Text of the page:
Top charter schools can often boast of sending virtually all of their graduates to college, even when the majority of their students are low-income or are the first members of their families to pursue post-high school educations.

As it turns out, many of those students don't earn a degree.

In Orange Is the New Black, Poussey Washington is a former military brat serving a six-year sentence in a minimum security women's prison. But even as the Netflix show enters its third season, Samira Wiley, who plays Poussey, has no idea why her character is incarcerated.

"Being honest and being truthful, I have no idea why Poussey is in prison," she admits to NPR's Rachel Martin.

It's the end of a tough week in Baltimore. Tensions continue in the Freddie Gray case. And now the murder rate has spiked to a 40-year high. One man who understands well what the city is going through is Kurt Schmoke. He's a native son and was elected as Baltimore's first black mayor in 1987. He served three terms, grappling with high unemployment, poor schools and violent crime.

Now the president of the University of Baltimore, Schmoke shares his memories of the city and his thoughts about moving it forward with Morning Edition.

Planet Money has a really interesting segment on Tom Burrell, who started out in the mailroom of a Chicago advertising firm in 1961 and ended up profoundly changing the way advertisers talk to non-white audiences.

Aloha is a painfully bad movie. Lots and lots and lots of film critics have already said so. But beyond rotten tomatoes, the movie is getting heat for its weirdness around cultural issues.

Kevin Kwan has a new book coming out soon. It's called China Rich Girlfriend, and if you don't know why this is shriek-worthy news, allow me to introduce you to Kwan's first novel, Crazy Rich Asians, which came out a couple of years ago. It follows a group of obscenely rich and dazzlingly attractive Chinese jetsetters gathered for a wedding in Singapore.

courtesy of Emma Todd

ILLINOIS ISSUES - Emma Todd, then a 19-year-old freshman at the University of Tulsa, found herself seriously contemplating suicide, again. This time, the Springfield native had made her way to the top of a building.

The moment comes a minute or so into the trailer for Dr. Ken, Ken Jeong's new fall comedy for ABC.

He's playing a Korean-American doctor with no bedside manners and a wacky family; not a bad setup for a sitcom that will straddle the work/family setting. Dave Foley, the ex-Newsradio star who plays Jeong's boss, chides his employee for insulting a patient, demanding he apologize.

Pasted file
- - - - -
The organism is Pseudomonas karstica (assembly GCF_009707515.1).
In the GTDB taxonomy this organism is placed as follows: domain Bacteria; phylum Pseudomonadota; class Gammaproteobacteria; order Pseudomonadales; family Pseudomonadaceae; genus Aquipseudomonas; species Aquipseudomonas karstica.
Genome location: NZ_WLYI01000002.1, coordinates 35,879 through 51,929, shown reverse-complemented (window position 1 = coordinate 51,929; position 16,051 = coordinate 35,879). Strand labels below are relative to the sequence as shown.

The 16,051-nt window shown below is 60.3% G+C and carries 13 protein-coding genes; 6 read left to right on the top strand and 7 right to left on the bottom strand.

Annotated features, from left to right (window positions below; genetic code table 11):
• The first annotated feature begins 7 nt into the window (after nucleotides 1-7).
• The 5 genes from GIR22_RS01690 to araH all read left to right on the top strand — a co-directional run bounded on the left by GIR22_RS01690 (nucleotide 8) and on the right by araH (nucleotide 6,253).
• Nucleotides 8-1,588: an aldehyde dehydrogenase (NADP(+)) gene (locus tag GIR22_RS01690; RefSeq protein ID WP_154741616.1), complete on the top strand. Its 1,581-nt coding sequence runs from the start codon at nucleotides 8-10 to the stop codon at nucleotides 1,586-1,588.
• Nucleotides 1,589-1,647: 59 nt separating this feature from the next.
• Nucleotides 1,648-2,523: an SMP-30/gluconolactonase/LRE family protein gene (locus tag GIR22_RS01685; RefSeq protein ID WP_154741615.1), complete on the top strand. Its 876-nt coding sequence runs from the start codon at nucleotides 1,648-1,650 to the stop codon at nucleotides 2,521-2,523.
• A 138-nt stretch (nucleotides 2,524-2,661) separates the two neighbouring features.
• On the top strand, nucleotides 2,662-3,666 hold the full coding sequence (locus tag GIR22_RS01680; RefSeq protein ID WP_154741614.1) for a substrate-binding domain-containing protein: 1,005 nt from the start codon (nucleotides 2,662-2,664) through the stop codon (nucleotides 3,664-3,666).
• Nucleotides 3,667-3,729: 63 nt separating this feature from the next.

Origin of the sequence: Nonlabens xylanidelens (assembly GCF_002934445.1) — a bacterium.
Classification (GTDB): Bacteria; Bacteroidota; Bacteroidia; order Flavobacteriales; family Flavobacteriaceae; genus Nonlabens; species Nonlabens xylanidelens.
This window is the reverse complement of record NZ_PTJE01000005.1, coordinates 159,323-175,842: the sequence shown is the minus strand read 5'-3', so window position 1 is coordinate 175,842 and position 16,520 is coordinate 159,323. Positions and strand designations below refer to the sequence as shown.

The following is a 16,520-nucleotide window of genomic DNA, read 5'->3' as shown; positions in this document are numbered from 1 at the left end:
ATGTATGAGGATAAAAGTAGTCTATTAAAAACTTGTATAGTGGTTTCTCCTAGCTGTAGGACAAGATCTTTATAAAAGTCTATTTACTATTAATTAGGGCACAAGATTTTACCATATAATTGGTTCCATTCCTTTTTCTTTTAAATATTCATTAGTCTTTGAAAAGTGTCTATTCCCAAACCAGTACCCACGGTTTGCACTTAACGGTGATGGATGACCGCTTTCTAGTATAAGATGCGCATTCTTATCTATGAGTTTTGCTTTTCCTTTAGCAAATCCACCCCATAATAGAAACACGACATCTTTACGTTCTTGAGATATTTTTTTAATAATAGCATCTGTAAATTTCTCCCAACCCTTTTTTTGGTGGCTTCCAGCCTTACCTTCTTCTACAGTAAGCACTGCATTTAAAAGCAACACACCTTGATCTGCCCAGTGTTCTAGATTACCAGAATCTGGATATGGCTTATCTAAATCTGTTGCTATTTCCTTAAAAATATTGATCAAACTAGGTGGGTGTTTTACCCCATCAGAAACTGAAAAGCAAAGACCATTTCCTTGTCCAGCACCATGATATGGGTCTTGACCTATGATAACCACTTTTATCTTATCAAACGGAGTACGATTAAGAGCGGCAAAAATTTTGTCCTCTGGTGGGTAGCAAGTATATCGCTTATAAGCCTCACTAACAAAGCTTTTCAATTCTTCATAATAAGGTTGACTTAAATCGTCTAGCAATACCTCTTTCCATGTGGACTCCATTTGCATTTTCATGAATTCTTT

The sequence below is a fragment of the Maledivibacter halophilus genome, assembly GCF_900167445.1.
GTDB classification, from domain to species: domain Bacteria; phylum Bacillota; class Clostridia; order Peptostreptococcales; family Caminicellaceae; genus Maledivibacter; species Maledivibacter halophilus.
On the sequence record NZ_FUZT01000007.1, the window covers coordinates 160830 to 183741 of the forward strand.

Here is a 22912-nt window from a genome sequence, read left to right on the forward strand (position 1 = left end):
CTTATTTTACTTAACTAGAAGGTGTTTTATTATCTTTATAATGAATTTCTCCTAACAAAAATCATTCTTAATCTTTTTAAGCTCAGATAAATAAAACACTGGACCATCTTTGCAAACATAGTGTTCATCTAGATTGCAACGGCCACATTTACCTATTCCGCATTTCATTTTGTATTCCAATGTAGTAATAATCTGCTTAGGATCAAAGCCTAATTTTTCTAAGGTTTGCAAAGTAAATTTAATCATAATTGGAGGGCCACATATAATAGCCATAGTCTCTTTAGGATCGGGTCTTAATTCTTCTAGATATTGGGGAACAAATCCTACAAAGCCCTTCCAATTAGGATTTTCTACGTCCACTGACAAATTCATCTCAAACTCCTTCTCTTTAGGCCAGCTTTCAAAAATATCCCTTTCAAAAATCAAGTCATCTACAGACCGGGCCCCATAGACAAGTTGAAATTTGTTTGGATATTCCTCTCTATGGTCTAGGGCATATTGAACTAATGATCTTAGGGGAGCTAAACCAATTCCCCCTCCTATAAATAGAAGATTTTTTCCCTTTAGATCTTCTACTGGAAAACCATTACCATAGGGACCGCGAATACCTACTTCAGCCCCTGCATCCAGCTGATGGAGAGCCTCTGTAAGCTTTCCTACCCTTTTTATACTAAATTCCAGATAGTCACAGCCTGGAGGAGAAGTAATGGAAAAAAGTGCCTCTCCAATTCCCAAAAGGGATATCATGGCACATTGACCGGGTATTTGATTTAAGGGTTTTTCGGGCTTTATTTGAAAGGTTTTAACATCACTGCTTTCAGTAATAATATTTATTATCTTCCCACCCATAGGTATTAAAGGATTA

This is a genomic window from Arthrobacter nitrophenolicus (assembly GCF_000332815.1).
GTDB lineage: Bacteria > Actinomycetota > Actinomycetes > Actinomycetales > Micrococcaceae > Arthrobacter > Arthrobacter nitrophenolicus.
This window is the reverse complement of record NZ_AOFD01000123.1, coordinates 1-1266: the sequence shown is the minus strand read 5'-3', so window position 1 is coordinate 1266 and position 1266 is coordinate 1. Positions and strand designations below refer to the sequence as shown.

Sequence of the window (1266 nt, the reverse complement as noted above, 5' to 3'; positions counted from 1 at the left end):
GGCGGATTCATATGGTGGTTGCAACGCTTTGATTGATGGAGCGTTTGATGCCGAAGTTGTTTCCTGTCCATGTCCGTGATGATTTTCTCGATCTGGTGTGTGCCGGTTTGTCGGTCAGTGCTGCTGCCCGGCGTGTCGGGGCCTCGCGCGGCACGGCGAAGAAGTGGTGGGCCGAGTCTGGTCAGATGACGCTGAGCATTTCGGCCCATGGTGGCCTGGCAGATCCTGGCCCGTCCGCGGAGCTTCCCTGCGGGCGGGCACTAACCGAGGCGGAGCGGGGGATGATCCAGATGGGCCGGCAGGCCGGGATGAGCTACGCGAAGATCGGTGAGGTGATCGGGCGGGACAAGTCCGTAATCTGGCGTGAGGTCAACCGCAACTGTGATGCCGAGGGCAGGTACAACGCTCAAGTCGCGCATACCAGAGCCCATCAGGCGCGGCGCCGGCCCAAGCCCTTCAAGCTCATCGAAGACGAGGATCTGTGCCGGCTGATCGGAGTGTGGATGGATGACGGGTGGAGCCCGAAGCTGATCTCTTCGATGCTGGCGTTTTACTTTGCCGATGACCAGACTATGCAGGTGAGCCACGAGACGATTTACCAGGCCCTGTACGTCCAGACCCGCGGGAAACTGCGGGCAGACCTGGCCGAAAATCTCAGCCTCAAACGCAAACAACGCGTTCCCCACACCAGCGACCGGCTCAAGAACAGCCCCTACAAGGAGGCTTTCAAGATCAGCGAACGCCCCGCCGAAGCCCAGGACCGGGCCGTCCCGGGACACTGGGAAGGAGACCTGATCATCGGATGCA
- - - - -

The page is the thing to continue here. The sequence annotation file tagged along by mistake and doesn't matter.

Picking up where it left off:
"And if I don't?" Jeong replies.

Presented without comment. Because what is there to say, beyond "This is the music video for Beyoncé's 'Single Ladies' set to the DuckTales theme song"?

Happy Friday.

Photographer Gabriel Garcia Roman's portraits feature friends and acquaintances, activists and poets, Americans and immigrants — some naturalized, some undocumented.

All of them are queer people of color.

"I wanted to specifically focus on this community because queer and trans people of color are so rarely represented in the art world," says Roman, who is Mexican-American and also identifies as queer.

Today on Code Switch, writer and critic Roxane Gay, who's a favorite of ours, writes about the problem of all-white recommended readings lists.

Another day, another all-white list of recommended reading. This year's New York Times summer reading list, compiled annually by Times literary critic Janet Maslin, offered up zero books by non-white authors.

Like lots of little kids, Jeremiah Nebula — the main character of a children's book called Large Fears — has big dreams. He wants to go to Mars.

But Jeremiah is also pretty different from the characters that Myles Johnson, the author of the Kickstarter-backed book, met in the stories he read when he was growing up. Jeremiah is black, and he really, really likes the color pink.

Growing up in Philadelphia, Mat Johnson lived mostly with his mother in a black neighborhood. The son of an African-American mother and an Irish-American father, his skin was so light that he might have passed for white. But being biracial meant only one thing back in the '70s: "Um, it meant: black," Johnson says with a laugh. "There wasn't a lot of ambiguity there. I didn't hear the world biracial or didn't think of myself as biracial. And when I did hear that, I reacted to it defensively.

In his column this week, Charles Blow of The New York Times broke down the difference between "bikers" and "thugs" in the wake of the deadly biker gang shootout in Waco, Texas: